Rabindranath Tagore's poem 'Sonar Tari', written in Bengali, was translated into English as 'The Golden Boat'. The last stanza reads:

ঠাঁই নাই, ঠাঁই নাই! ছোট সে তরী
আমারি সোনার ধানে গিয়েছে ভরি’।
শ্রাবণ গগন ঘিরে
ঘন মেঘ ঘুরে ফিরে,
শূন্য নদীর তীরে
রহিনু পড়ি’,
যাহা ছিল নিয়ে গেল সোনার তরী।

     Thaai naai, Thaai naai! chhoTo se tari
aamaari sonaar dhaane giyechhe bhari'.
shraavaNa gagana ghire
ghaNa megh ghure phire shuunya nadir tiire
rahinu pa.Di', yaahaa chhila niye gela sonar tari.

In William Radice's translation:

No room, no room, the boat is too small.
Loaded with my gold paddy, the boat is full.
Across the rain-sky clouds heave to and fro,
On the bare river-bank, I remain alone—
What had has gone: the golden boat took all.

Why did the boat-woman take the golden paddy into her boat, leaving the narrator (the paddy cutter) alone on the shore? Why did he forlornly surrender to fate on a rainy day?

1 Answer 1


Literally, there's no room left in the boat after the paddy is loaded, so the paddy cutter can't get on board. As for what that means metaphorically, there's no one answer. Here are some possibilities.

A representation of how a poet's works outlast the poet. The first stanza includes the phrase "The sheaves lie gathered." Sheaves refers of course to the paddy, but we also speak of sheaves of paper. The paddy harvest could represent Tagore's writing. He doesn't know how his works will spread in the world; he doesn't even know where they'll end up:

Oh to what foreign land do you sail?
Come to the bank and moor your boat for a while.
Go where you want to, give where you care to,
But come to the bank a moment, show your smile -
Take away my golden paddy when you sail.

He has sent his poems on their way. He knows his works will make a difference in the world—the goldenness of the paddy has been transferred to the boat itself, and it's now a golden boat. But the ship has sailed, as it were, and he has no control over how his work will be received. They are out of his hands, and he's left behind helpless and alone.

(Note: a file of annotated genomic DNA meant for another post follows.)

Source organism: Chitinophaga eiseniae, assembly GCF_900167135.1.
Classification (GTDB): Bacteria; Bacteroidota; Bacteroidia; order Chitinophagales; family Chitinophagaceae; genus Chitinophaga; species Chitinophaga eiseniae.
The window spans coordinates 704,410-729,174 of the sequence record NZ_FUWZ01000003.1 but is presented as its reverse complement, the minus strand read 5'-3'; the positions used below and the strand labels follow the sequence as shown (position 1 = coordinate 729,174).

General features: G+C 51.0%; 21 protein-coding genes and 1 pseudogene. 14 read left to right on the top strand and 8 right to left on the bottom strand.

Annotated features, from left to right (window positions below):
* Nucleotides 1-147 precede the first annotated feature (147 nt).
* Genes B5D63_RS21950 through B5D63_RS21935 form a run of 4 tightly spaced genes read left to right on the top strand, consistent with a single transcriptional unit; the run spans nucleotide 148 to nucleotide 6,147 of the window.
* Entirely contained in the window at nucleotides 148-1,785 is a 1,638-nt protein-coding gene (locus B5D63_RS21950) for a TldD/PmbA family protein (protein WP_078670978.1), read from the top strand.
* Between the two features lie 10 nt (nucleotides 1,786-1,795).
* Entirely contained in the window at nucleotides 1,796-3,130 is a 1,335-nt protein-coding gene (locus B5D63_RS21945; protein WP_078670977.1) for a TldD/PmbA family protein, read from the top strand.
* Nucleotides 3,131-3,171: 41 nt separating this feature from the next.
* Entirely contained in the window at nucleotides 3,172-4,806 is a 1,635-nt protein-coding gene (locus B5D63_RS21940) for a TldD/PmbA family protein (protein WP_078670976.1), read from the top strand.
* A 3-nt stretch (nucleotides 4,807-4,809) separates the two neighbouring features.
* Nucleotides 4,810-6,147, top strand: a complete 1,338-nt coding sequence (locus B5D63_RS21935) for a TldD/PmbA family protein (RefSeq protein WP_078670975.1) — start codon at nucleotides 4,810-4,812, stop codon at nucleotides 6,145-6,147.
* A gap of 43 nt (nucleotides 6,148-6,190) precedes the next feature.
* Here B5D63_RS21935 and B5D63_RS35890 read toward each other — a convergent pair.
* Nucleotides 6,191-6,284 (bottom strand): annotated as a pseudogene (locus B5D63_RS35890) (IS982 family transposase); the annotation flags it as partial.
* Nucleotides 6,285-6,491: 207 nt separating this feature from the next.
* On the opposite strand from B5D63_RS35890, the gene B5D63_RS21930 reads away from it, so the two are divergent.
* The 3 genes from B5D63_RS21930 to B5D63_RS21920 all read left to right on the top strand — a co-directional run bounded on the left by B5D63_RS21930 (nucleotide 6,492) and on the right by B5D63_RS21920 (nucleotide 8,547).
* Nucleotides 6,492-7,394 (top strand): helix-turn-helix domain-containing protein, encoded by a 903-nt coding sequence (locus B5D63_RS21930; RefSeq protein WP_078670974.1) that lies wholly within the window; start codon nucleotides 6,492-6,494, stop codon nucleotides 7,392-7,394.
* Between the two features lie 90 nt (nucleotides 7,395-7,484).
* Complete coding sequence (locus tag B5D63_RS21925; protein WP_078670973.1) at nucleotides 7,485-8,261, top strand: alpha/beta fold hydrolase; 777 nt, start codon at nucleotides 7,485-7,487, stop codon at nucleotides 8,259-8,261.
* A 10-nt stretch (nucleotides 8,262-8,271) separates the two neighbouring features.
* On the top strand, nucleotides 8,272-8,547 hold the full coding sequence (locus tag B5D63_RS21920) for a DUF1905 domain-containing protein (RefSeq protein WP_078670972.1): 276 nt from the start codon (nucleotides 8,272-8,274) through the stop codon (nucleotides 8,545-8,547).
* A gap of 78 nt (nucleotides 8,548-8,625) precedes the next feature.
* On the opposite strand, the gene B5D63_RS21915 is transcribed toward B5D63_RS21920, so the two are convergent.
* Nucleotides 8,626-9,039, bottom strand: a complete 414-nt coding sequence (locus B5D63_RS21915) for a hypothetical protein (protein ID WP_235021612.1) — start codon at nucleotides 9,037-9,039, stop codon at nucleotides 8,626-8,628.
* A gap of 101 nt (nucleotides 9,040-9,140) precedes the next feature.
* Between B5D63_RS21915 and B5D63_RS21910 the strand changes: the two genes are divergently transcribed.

A poetic depiction of one of the best-known tenets of Hindu philosophy. One of the most famous passages from the Bhagavad Geeta says:

कर्मण्येवाधिकारस्ते मा फलेषु कदाचन।
मा कर्मफलहेतुर्भूर्मा ते सङ्गोऽस्त्वकर्मणि॥

karmaNyevaadhikaaraste ma phaleShu kadaachana
maa karmaphalaheturbhuurma te saÑgo.ostvakarmaNi

You have the right only to labor, not ever to the fruits thereof; don't let your motive be the fruits of your labour, nor allow yourself to be idle.

The idea is that our actions are within our control, but the results aren't. To take one example: all I can do is vote for my preferred candidate; I can't control the outcome of the election. If I vote with the idea that my preferred candidate must win, I will be disappointed. But I shouldn't just say, "what difference does it make whether I vote or not?" and stay home either.

The paddy farmer's story exemplifies this. It's his job to harvest the paddy and send it along. He has no control over what happens to the paddy, but he still has to do his job even though he can't sail away with the harvest and enjoy the results. This interpretation isn't very different from the first; it's a more generalized way of saying the same thing.

Romantic love. The paddy farmer has to do whatever he can to win the love of the boat-woman, whom he knows and wants to woo, but while he gives her his all, she has no room in her boat/heart for him. This would be a more convincing interpretation if the Bengali original actually had the same pronouns as William Radice's translation. Radice is hands down the best translator Tagore has ever had. But Bengali pronouns lack gender, and a Bengali reader would find Radice's choice to translate চিনি উহারে / chini uhaare as "I know her" rather than "I know him" a bit unusual. Culturally, the Gangetic delta has boatmen, not boat-women. Of course, if Radice had used a male pronoun, this lovelorn interpretation probably wouldn't occur to most readers, because heteronormativity.

A symbolic portrait of death. The paddy, which the narrator has tended, is now ready to be gathered. The paddy is his soul, and its being harvested means that his life has come to an end. The boatman (or woman) is a Charon-like figure. The narrator's being unable to stay with the paddy means he is separated from his soul, i.e., he is dead. He doesn't know what is in store after death, so doesn't know to what foreign land, what "undiscovere'd country, from whose bourn / no traveller returns" the paddy is headed. His being left behind alone is the body left behind after the soul departs.

So there are plenty of interpretations; no doubt other readers could come up with several more just as convincing (or otherwise). Nor are these interpretations mutually exclusive, as they all could be operative at once.

So it's never a great idea to try to pin down the exact meaning of a poem. As Archibald MacLeish wrote:

A poem should not mean
But be.

Asking exactly why the narrator is left behind is a bit beside the point; he's left behind because that's how the poem works.


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